On 28 April 2016, the Chancery Division of England ruled on Popcorn’s website and in that ruling, determined that the Popcorn sites infringed copyright and Internet Service Providers should block access. Twentieth Century Fox Film Corporation and Others vs. Sky UK and others. Case No: HC2014-00229, EWHC 1082 (ch). According to the plaintiffs, Judge Gidon Ginat (also of the Tel Aviv District Court) adopted the UK decision in his ruling of 12 May 2015, T.A. 11-333227-13 NMC United Entertainment LTD. Et. Al. vs. Bloomberg et al. In that instance, the Court found that by allowing conversion from view only format to saveable MP3 format, Mr Parpori had aided and abetted copyright infringement and that Internet service Providers should block access to the site. See here for my analysis of that case.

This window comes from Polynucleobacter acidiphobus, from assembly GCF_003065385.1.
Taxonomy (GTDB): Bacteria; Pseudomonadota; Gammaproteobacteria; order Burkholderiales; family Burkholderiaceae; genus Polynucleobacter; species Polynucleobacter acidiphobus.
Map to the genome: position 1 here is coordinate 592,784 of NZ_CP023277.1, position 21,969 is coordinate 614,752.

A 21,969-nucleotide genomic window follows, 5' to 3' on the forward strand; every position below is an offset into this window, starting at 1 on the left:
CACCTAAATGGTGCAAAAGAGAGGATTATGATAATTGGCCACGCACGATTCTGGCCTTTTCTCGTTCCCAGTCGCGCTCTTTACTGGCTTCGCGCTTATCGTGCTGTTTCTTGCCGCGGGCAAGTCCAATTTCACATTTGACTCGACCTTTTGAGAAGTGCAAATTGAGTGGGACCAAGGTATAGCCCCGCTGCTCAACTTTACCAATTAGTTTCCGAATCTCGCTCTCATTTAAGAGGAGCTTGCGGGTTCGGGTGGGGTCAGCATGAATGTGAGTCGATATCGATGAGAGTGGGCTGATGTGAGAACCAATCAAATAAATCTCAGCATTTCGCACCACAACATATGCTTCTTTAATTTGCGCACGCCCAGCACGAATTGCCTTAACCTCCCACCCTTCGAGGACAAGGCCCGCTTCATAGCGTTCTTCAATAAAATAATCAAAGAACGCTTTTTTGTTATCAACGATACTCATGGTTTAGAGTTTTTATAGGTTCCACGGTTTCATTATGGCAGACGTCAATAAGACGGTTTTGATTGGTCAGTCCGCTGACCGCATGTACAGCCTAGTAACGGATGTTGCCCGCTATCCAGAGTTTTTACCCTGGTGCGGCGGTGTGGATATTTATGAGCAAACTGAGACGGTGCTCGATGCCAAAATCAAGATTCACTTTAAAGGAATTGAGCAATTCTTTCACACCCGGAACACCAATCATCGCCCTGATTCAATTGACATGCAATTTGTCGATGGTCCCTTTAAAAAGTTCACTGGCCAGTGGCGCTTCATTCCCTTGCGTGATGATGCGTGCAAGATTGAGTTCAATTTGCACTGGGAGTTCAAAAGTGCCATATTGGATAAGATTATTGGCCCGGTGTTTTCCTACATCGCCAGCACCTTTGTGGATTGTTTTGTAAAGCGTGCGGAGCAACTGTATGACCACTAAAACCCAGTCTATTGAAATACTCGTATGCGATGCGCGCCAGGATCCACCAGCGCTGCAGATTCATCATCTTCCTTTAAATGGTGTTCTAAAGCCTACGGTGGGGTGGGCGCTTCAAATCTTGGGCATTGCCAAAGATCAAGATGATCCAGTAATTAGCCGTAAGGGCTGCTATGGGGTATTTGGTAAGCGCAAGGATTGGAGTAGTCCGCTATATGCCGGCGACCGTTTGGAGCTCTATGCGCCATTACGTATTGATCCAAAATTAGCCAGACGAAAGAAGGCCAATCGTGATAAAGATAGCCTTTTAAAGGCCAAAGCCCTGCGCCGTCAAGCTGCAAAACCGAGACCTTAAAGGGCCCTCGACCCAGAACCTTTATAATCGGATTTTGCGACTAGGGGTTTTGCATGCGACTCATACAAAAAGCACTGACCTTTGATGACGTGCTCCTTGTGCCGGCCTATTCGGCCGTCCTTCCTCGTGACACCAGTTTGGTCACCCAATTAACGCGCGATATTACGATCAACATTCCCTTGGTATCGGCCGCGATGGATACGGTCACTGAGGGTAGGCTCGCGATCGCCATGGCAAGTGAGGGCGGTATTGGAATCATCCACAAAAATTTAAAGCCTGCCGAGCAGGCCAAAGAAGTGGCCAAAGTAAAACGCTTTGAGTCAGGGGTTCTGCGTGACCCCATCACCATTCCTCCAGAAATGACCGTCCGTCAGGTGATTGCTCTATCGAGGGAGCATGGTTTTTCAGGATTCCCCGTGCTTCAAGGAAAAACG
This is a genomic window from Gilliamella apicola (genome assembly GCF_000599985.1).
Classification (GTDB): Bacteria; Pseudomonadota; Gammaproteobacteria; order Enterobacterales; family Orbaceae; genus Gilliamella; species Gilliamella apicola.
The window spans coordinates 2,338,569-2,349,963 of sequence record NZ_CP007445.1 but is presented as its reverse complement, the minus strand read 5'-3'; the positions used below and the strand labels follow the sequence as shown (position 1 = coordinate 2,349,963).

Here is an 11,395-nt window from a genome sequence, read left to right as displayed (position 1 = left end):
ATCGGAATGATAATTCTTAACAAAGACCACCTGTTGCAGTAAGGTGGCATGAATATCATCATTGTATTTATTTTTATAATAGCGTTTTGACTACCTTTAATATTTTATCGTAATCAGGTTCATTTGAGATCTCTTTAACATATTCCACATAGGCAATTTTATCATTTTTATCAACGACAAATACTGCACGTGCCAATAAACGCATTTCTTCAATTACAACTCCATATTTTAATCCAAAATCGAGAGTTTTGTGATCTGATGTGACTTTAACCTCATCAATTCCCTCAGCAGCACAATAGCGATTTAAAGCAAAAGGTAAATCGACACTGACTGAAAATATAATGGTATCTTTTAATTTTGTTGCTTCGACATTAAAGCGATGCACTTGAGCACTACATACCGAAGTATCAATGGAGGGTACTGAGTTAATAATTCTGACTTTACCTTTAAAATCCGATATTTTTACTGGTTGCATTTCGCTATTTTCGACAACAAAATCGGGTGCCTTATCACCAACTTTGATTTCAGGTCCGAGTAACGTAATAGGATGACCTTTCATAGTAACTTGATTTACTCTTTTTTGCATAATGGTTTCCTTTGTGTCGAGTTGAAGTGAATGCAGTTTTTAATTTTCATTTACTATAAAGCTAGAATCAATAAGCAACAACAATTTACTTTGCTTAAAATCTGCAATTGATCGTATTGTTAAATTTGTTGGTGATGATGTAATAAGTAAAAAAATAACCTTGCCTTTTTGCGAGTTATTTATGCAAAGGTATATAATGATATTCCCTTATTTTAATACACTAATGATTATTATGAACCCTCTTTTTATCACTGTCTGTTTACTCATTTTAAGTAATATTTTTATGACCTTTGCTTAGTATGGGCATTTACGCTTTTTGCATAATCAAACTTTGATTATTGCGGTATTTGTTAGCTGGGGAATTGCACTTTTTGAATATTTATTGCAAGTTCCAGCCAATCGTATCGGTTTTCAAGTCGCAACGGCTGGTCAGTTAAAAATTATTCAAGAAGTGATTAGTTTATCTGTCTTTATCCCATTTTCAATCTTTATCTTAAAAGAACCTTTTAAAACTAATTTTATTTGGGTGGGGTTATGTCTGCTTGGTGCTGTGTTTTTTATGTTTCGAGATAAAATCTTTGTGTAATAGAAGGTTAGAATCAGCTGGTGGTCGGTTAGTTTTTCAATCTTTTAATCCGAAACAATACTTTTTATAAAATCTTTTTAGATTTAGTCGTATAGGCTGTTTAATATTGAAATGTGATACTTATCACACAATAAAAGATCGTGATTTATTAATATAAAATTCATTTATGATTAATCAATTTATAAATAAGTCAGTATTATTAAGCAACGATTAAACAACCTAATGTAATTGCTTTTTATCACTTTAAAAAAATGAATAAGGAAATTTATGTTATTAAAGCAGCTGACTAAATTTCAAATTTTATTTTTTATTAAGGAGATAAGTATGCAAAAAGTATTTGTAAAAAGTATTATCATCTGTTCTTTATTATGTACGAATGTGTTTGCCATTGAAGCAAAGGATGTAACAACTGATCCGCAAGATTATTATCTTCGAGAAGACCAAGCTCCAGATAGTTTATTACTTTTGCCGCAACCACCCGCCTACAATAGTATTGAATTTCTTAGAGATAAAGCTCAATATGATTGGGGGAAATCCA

According to the plaintiffs, both the Fox decision and the Papori decision support their position that access to the Popcorn site should be blocked. Due to the ‘unacceptable ease of infringement and the fatal wounding of their rights’ there is a need to grant the requested injunctions as soon as possible to preventthe daily infringements.

Bezeq International’s Position
Bezeq International claims that the plaintiff’s filed suit following the ruling in the UK against Popcorn, despite the software being available from much earlier. Suit was filed only in May, so this case cannot be considered urgent.
Bezeq International claims that the plaintiffs do not have a single damages claim against them and therefore there is no room to grant an injunction against them. There are a number of Supreme Court precedents that prohibit issuing injunctions against third parties.

Bezeq considers that such a third party injunction would do them damage whilst would not have an effect on Popcorn since they would simply open up further sites allowing content to be downloaded.
In the appeal considering obligations of ISPs 4447/07 Rami Mor vs. Barak ITC (1994) Bezeq international, Judge Rivlin of the Supreme Court related to whether the Court had the authority to force a third-party to reveal the identity of an anonymous surfer who committed an offence.